Paying for college is a concern for most families. But the single biggest mistake families make in the college application process is failing to apply for financial aid. Even if you think you won't qualify, apply. You may be pleasantly surprised. Today, we're pleased to bring you Part I of a checklist of tasks you should be tackling right now to pay for college, courtesy of College Advisor Alice Kleeman. Use this checklist to make sure you are eligible for ALL the aid you may qualify for.
Have a question about a gap year? Scholarships? Guidebooks for your college search? Undocumented students? Learning differences? Don't forget to take advantage of our extensive listing of Resources! You'll find books and websites for every step and aspect of the college application process under Resources when you click on the Book tab in the header of the website. Check back regularly! We always updating our listings!
October is the cruelest month for high school college counselors, besieged on all sides with seniors intent on applications and juniors beginning their college search and testing. So we gave the counselors a pass for the month. Instead of our Counselor of the Month feature, we bring you a round-up of best advice from the counselors who have graced our website with their guidance and wisdom. Read on to learn their recommendations for applying and financial aid, mistakes to avoid, guidance for students with learning differences and undocumented students, and do's and don'ts for students -- and parents, as well. One of our personal favorites? From Albuquerque Academy's Ralph Figueroa: "Proofread. Spell Czech is knot yore friend and it will betray ewe." See more from Figueroa and others here:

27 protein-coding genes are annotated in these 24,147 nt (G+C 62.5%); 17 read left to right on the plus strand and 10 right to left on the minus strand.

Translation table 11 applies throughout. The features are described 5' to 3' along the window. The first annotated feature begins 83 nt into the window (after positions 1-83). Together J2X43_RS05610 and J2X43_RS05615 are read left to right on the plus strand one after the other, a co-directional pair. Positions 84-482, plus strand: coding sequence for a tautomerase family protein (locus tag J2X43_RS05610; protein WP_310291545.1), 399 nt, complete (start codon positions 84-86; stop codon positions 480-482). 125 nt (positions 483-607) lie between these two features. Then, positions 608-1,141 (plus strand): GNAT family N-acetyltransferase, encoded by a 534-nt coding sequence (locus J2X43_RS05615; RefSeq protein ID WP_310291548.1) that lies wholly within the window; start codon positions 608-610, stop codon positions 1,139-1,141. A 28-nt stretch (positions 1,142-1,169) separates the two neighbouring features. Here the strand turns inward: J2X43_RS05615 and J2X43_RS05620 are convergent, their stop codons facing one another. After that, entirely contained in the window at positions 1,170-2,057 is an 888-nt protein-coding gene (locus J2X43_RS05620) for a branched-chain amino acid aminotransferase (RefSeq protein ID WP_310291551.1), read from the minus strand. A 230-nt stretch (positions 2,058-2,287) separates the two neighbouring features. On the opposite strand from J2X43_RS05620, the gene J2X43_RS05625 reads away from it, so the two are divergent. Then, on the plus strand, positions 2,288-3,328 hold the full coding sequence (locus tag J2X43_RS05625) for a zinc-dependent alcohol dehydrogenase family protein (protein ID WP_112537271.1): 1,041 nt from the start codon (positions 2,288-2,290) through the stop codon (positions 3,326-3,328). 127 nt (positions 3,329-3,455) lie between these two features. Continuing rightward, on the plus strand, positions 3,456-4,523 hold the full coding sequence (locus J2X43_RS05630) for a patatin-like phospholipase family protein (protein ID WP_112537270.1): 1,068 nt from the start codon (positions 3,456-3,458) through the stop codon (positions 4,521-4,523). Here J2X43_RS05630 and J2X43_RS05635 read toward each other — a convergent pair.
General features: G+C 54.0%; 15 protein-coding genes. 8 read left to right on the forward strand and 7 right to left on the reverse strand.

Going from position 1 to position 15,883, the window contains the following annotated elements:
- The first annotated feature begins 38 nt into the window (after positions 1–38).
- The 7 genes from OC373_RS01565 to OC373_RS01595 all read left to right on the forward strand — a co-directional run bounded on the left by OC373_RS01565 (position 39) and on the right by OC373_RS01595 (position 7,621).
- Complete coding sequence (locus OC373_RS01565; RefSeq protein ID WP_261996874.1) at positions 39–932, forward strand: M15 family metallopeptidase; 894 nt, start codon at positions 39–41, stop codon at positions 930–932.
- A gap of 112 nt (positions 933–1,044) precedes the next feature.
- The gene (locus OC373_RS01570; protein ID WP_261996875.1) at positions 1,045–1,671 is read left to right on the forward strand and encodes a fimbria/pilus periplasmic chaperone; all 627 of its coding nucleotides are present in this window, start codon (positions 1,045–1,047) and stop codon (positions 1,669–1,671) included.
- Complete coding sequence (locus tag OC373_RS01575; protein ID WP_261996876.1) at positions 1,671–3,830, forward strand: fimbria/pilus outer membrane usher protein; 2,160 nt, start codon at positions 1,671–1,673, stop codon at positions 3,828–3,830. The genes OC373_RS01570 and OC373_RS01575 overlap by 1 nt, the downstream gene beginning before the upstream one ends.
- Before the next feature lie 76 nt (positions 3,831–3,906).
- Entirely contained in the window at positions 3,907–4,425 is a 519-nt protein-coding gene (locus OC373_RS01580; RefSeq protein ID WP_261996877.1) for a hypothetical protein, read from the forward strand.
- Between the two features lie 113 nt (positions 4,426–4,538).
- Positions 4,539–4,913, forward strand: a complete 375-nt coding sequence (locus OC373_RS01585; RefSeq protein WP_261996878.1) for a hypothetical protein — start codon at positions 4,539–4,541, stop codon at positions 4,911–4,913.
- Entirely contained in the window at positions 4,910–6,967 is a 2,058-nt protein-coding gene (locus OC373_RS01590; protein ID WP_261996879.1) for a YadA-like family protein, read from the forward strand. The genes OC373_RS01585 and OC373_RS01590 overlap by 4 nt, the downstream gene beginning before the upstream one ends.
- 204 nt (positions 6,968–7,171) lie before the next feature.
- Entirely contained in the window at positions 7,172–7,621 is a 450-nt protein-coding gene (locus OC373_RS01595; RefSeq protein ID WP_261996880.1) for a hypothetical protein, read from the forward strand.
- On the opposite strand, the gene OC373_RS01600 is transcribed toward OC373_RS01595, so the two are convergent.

Alice Kleeman, Menlo-Atherton High School, Atherton, California
What is your best advice for applicants?
Have fun with the process; you have the opportunity to think about who you are and who you want to become. Why shouldn't that be enjoyable?
Jayne Caflin Fonash, Academy of Science, Loudoun County, Virginia
What is the biggest mistake you see students make in applying to college?
Our Counselor of the Month for September is Aliza Gilbert, College Counselor at Highland Park High School, a public high school serving more than 2,000 students in Highland Park, Illinois. A graduate of University of Illinois at Chicago, Gilbert also holds a Master in Education from Loyola University Chicago and is working on her Ph.D. in Higher Education, also at Loyola. Formerly Associate Director of Admissions at Lake Forest College, Gilbert joined Highland Park's Counseling Department in 1998.
Located about 25 miles north of Chicago, Highland Park High School serves a diverse student body, including significant numbers of children from military and Hispanic families, a characteristic that drew Gilbert to the school. She has a particular interest in college access and undocumented students -- her Ph.D. dissertation explores how high schools influence undocumented students’ college process. (The state of Illinois is ranked sixth among states with the largest undocumented populations.)
A guide for high-school students who are also illegal immigrants is now available from the College Board. Organized state-by-state, the 55-page guide provides information on admission, financial aid and scholarships, and support services for undocumented students. According to an article in The Miami Herald, James Montoya, vice president for relationship development at the College Board, the plan is the guide will be a "living document" with constantly updated information.